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'Subjects of Interest'  November 2009                                                                       


Article in Mobile Money Africa e-Magazine November 2009            


by Piet Biemans CEO POFIB Development BV


Use of Post office networks improves financial inclusion also through supporting mobile money transfers


Through the countrywide coverage the post office networks qualify for improving the financial inclusion for all people, including the rural and un- and under- banked.


About 60-80% of the people in the African continent are un- and under-banked but about 40% possesses a mobile phone at the moment. This is expected to grow to about 60% in 2012[1] . Mobile money transfer (MMT) services can be the main driver in increasing financial inclusion of the un- and under banked.


Through the postal networks in the African countries a co-operation modus should and could be developed to be able to cover one of the most critical aspects of success for modern efficient payments through mobile money transfers in Africa, namely the availability of secure, experienced and cost efficient agent networks to be regulated by the Central Bank.


In the field of low value, high volume cash payments in most (emerging) countries the post offices are handling already an important portion of operational payments, like cash in and cash out services for utility payments, pensions, etc. This often takes place under the approval and control of the Central Bank through a limited payment/settlement license.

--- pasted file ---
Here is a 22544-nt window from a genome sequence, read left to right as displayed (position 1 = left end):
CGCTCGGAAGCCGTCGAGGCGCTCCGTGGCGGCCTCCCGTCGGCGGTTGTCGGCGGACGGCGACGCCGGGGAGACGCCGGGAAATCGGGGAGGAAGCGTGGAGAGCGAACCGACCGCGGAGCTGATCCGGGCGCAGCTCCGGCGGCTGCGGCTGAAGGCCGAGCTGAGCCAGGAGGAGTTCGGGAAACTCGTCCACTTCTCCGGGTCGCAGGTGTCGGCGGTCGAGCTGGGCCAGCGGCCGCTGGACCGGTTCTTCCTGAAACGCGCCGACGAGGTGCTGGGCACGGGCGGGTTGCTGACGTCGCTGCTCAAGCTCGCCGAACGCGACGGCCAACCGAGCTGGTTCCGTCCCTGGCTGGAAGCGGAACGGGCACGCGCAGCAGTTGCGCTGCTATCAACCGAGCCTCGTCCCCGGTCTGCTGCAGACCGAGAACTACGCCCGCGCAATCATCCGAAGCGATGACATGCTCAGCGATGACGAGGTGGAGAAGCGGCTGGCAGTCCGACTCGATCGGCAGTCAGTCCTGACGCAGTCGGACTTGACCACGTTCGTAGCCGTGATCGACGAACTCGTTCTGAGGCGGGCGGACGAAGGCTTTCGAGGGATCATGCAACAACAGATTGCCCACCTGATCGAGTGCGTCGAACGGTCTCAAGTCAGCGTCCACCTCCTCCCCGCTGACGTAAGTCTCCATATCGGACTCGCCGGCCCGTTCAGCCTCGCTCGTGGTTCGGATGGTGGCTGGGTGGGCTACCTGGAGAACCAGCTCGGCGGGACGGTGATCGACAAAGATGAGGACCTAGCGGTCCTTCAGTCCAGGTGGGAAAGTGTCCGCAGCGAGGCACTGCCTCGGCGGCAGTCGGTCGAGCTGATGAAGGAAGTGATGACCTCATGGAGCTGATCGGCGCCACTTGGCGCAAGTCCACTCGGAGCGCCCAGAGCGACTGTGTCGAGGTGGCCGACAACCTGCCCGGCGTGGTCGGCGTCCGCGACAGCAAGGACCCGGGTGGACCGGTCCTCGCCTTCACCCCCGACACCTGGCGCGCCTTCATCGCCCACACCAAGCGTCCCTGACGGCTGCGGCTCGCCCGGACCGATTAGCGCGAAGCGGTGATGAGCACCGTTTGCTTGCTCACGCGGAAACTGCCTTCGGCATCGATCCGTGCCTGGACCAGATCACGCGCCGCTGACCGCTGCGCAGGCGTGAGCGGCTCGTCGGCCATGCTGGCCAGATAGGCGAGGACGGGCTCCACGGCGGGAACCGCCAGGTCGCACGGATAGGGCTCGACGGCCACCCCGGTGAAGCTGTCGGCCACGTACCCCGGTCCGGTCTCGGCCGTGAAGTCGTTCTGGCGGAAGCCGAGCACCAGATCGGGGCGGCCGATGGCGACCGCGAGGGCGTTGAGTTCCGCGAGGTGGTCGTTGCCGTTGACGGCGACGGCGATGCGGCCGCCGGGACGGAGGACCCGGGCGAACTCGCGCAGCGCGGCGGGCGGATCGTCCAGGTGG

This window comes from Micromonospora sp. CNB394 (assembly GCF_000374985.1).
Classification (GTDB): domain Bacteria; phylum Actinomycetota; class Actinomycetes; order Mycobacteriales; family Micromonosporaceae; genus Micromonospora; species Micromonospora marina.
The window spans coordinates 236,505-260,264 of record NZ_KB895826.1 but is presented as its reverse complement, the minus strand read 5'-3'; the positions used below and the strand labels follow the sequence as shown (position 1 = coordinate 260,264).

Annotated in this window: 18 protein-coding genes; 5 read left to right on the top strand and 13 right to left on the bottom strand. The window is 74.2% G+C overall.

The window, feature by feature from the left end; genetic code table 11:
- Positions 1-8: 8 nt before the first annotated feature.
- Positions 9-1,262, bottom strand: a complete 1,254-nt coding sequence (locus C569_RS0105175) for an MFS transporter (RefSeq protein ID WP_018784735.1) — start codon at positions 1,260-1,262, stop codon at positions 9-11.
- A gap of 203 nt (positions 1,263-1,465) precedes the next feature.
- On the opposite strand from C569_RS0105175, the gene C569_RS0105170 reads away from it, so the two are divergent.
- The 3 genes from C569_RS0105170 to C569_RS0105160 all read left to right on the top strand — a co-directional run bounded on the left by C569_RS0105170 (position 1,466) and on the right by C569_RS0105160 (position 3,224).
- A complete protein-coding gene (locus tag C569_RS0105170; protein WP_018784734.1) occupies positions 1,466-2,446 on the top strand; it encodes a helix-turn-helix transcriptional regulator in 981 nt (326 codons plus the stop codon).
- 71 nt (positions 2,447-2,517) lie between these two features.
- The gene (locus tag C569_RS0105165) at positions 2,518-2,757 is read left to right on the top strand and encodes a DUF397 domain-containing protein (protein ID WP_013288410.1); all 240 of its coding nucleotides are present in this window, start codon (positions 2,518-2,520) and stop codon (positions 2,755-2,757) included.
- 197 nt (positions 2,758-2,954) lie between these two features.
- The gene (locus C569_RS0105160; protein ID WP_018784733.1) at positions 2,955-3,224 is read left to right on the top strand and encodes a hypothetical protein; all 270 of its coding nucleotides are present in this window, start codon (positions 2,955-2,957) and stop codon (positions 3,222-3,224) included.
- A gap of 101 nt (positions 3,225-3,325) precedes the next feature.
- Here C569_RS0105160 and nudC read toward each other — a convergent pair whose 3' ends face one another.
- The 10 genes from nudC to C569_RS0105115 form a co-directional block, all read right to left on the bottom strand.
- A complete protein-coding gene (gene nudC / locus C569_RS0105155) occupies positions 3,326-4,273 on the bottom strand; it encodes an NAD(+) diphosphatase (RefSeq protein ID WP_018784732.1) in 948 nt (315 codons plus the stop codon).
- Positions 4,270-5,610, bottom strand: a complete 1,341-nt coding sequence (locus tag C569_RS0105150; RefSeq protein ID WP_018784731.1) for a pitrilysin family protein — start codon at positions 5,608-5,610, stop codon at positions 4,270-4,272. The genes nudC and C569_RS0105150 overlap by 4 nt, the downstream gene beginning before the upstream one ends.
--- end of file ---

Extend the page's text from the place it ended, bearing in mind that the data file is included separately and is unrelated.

The country wide post offices network can be contracted by mobile operators as a cash agent network, in principle via a contract with one party. In a number of African countries this is already taken place[2]. This makes available a distribution network all over the country, including procedures and means to handle in an efficient and prudent way the cash 'streams'.

Prudent and cost efficient cash management is one of the main issues to solve in the field of payments and financial services in emerging markets. This is needed because most 'modern' transfers like via mobile phones, often result in immediate withdrawal of cash via an agent network, at least in the starting period of the new service. In Kenya with the Mpesa Mobile Payment solution the cash-in and cash-out service represented about 53%[3] of the transactions during the first period (2007/2008) and still is an important component of the MMT service..


In 2006 an extensive report ‘The Role of Postal Networks in Expanding Access to Financial Services’ [4]clarified the status of postal financial services offered through the postal office networks in emerging countries in all continents. of the World bank